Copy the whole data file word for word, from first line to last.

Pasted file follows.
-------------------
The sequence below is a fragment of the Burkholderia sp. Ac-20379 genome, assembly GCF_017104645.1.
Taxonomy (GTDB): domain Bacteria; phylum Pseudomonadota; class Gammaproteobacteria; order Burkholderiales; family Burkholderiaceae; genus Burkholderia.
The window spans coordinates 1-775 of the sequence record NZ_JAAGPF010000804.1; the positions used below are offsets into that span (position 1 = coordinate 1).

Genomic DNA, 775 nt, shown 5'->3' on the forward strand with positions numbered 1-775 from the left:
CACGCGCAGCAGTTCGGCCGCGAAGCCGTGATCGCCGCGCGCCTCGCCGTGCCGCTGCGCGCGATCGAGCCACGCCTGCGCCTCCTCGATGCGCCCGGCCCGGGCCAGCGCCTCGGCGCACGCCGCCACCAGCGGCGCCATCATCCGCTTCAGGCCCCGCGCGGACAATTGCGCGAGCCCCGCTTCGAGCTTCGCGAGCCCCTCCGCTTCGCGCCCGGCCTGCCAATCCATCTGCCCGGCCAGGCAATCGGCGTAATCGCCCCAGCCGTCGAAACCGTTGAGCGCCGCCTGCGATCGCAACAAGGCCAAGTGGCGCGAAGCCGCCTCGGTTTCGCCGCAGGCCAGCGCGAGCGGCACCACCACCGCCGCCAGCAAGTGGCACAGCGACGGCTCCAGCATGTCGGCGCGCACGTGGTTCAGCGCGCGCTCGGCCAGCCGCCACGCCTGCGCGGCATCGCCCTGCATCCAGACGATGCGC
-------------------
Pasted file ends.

The sequence below is a fragment of the Burkholderia sp. Ac-20379 genome, assembly GCF_017104645.1.
Taxonomy (GTDB): domain Bacteria; phylum Pseudomonadota; class Gammaproteobacteria; order Burkholderiales; family Burkholderiaceae; genus Burkholderia.
The window spans coordinates 1-775 of the sequence record NZ_JAAGPF010000804.1; the positions used below are offsets into that span (position 1 = coordinate 1).

Genomic DNA, 775 nt, shown 5'->3' on the forward strand with positions numbered 1-775 from the left:
CACGCGCAGCAGTTCGGCCGCGAAGCCGTGATCGCCGCGCGCCTCGCCGTGCCGCTGCGCGCGATCGAGCCACGCCTGCGCCTCCTCGATGCGCCCGGCCCGGGCCAGCGCCTCGGCGCACGCCGCCACCAGCGGCGCCATCATCCGCTTCAGGCCCCGCGCGGACAATTGCGCGAGCCCCGCTTCGAGCTTCGCGAGCCCCTCCGCTTCGCGCCCGGCCTGCCAATCCATCTGCCCGGCCAGGCAATCGGCGTAATCGCCCCAGCCGTCGAAACCGTTGAGCGCCGCCTGCGATCGCAACAAGGCCAAGTGGCGCGAAGCCGCCTCGGTTTCGCCGCAGGCCAGCGCGAGCGGCACCACCACCGCCGCCAGCAAGTGGCACAGCGACGGCTCCAGCATGTCGGCGCGCACGTGGTTCAGCGCGCGCTCGGCCAGCCGCCACGCCTGCGCGGCATCGCCCTGCATCCAGACGATGCGC